She nodded. “I knew today would be hard for him – her funeral was this time last year – but, well, he just kept drinking, and this isn’t much like him.”
Jack shook his head. “No, it’s not. Thank you for calling me.”
She smiled. “He’s been talkin’ all afternoon, you know. Telling stories about Lisa. Every story he told about her, though, he added something about you.” She paused and looked at Jack carefully. “Like he was justifying you.”
Jack met Ianto’s sister’s eyes and gave his own smile. “He shouldn’t do that.”
“I told him as much, you know,” she said softly. “You’ll take care of him?”
“Yes. Thank you again.”
He followed Ianto, who had already made it to the locked SUV and was leaning against the door. Jack simply unlocked the door and Ianto climbed inside.
“I’ll take you home,” Jack said as he pulled away from Rhiannon’s house. He liked Ianto’s sister.
“I don’t want to be alone,” Ianto said, leaning his head against the glass car window and sighing.
They drove in silence back to Ianto’s flat and Jack kept a steadying hand on Ianto’s back as they climbed the stairs to his door. When they got inside and took off their shoes and coats, Ianto slumped into the couch, covering his face with his hands.
Jack sat down next to him and rubbed small circles on his back. “It’s okay. I should have remembered about today.”
“It’s not the day she died, you know. Just her funeral. She didn’t die for another month.”
Jack heard the bitterness in Ianto’s voice. “I know.”
“Her funeral was gorgeous. It was a crisp clear day and London was splendid. She was splendid.”
“How do you know? You never met her.”
“No. But I know you.”
“I’m a good judge of character, eh? Sometimes I wonder.”
“Me, too,” Jack said with a chuckle. “I just meant that if you thought she was splendid then she was. That’s all that counts.”
They were silent for a few minutes and Jack stood and got Ianto a tall glass of ice water. He took it gratefully and leaned back to drink. Jack stayed on the edge of the couch.
“You were married before, weren’t you, Jack?”
“How did you know?”
“Lucky guess,” Ianto said with a grin.
Jack chuckled. “Yes, I’ve been married. It was a very long time ago.”
Ianto suddenly looked very serious. “I wanted to marry Lisa.”
“Really? How long had you dated?”
“Eight months. Not long enough according to her parents. Rhi didn’t mind so much, being my only family, but Lisa’s parents hit the roof when she even hinted at it.”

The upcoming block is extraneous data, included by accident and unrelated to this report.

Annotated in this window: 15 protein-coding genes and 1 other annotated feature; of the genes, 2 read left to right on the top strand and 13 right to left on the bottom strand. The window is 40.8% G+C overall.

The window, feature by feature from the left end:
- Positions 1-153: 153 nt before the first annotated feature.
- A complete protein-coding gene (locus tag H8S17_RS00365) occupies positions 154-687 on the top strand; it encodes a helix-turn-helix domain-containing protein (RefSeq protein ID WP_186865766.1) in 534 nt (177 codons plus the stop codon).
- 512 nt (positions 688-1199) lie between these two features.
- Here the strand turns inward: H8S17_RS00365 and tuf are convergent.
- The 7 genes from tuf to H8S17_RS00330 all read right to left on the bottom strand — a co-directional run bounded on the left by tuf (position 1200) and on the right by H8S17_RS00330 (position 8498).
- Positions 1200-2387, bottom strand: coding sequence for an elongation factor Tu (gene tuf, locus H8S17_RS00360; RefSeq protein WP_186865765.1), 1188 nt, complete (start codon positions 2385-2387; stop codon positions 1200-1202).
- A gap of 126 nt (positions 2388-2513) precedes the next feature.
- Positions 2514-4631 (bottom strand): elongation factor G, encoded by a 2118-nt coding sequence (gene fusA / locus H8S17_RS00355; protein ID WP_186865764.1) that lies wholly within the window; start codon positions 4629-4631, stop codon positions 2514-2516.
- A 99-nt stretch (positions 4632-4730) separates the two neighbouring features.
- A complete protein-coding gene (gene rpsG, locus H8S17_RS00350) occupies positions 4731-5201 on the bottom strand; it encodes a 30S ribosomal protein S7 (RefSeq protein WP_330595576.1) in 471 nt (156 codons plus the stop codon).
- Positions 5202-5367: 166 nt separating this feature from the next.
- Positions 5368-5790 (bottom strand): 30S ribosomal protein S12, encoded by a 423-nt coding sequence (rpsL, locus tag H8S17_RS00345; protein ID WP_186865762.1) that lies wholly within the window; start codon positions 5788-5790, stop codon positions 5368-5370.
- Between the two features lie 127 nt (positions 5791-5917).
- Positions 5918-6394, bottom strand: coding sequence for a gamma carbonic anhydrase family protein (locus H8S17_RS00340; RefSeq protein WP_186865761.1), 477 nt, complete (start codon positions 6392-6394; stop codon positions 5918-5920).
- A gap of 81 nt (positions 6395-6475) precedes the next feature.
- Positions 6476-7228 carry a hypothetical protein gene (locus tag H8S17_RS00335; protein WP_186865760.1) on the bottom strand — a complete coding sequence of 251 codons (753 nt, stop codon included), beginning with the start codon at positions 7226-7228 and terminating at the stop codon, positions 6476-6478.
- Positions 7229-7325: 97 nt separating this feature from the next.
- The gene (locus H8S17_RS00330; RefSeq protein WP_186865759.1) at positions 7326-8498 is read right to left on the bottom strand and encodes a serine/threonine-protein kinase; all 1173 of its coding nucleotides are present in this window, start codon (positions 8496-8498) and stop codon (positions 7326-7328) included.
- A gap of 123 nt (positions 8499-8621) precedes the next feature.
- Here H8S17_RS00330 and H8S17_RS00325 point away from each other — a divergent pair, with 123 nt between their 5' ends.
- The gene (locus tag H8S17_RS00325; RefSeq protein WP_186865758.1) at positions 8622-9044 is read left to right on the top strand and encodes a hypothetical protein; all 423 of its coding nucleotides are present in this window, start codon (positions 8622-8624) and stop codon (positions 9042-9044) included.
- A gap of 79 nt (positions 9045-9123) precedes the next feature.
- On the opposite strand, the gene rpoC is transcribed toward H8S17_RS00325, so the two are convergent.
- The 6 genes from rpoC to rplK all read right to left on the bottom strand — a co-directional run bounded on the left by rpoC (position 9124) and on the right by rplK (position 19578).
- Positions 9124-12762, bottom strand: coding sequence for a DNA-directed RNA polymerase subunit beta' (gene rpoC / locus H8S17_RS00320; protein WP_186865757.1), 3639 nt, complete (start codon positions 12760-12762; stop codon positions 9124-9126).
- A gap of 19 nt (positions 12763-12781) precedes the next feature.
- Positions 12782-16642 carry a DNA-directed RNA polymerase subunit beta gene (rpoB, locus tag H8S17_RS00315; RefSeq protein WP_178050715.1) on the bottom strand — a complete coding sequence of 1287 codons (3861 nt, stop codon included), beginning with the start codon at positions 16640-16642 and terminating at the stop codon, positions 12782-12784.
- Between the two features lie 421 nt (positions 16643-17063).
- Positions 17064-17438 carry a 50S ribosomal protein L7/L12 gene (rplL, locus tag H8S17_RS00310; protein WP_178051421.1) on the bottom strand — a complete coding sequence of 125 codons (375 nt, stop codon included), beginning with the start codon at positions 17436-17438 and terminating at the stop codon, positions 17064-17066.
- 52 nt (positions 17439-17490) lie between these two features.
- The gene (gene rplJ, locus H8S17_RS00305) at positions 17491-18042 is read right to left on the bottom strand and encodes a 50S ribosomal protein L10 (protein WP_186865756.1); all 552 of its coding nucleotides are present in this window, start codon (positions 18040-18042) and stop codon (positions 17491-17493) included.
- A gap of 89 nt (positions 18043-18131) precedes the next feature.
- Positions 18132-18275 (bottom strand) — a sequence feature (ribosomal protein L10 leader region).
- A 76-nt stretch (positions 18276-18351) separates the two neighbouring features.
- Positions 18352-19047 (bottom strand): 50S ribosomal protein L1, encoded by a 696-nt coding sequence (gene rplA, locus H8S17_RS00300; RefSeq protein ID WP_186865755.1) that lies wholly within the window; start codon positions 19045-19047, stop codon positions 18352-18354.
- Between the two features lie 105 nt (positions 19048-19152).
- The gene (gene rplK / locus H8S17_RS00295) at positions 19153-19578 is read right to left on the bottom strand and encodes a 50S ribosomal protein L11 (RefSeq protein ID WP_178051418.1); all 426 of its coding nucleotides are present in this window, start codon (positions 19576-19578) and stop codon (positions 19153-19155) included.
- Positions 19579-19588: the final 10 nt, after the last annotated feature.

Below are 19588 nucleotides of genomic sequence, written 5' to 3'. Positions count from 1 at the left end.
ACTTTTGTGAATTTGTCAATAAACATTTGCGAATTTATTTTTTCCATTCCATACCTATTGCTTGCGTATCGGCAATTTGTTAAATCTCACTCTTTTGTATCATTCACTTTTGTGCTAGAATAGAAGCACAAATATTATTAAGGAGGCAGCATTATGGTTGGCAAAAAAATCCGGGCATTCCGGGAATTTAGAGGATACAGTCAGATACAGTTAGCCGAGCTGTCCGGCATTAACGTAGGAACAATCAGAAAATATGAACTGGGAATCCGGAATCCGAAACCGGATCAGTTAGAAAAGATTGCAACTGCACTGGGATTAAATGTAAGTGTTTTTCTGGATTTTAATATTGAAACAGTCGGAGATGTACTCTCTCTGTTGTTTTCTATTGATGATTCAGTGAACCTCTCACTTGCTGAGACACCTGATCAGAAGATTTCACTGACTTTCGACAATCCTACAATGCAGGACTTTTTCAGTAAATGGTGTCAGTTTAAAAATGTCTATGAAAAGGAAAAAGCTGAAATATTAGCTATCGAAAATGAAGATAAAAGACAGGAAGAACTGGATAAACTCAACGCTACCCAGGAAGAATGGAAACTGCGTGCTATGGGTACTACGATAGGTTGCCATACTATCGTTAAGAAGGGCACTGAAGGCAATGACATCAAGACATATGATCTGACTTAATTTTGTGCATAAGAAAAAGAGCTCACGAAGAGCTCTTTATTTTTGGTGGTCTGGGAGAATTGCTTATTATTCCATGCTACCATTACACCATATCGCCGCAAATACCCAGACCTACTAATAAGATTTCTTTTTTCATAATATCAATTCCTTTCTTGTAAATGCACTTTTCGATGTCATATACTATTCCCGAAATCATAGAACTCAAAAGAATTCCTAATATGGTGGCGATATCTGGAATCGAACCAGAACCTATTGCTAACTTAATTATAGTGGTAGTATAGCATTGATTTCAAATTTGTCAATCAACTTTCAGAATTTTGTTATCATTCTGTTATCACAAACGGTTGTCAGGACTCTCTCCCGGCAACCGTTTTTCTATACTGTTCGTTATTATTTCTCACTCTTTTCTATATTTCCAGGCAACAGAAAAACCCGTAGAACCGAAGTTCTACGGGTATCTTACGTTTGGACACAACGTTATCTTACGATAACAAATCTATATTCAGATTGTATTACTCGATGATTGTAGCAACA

“They didn’t know what they were missing,” Jack said with a smile.
“Right.” Ianto took a long drink of the water, downing most of it in one go. “I told Rhiannon about you and me.”
Jack smiled to himself at the abrupt change of subject. “I know.”
“Is that okay?”
“Of course it’s okay. She’s your sister. She should know.”
“Would your parents approve of me?” Ianto asked.
Jack leaned back on the couch, a warm feeling seeping into his chest. “Yes. My mother would have adored you.”
“Will adore,” Ianto said with a small laugh. “When she finds out.”
Jack grinned. “Timey whimey.”
“What about your father?” Ianto asked.
“I think he’d have liked you. He died when I was young, so I didn’t know him so well.”
Ianto looked at Jack very suddenly. “Everyone dies. Except you. That’s so unfair.” He leaned into Jack and Jack suddenly felt very protective.
“You wouldn’t want this, Ianto,” he said softly.
“I meant it’s unfair to you.”
Jack drew a sharp breath. “I’ve managed. I found you. You help.”
“Until I die. Then I just add to the goddamned problem.”
“Yeah,” Jack whispered through his own shaky breath. “Yeah, you do.”
They were quiet for a few minutes, and Jack held Ianto tightly in his arms, rubbing his back again.
“I wouldn’t trade the eight months with Lisa, though,” Ianto said suddenly.
Jack smiled as he ran his fingers through Ianto’s hair as he held him. “Right. So you see,” Jack said.
“It’s a problem I have, and you’re complicating it, but it’s not so much unfair.”
Ianto smiled, and leaned into Jack and kissed him softly, slowly. Jack enjoyed every minute of the kiss.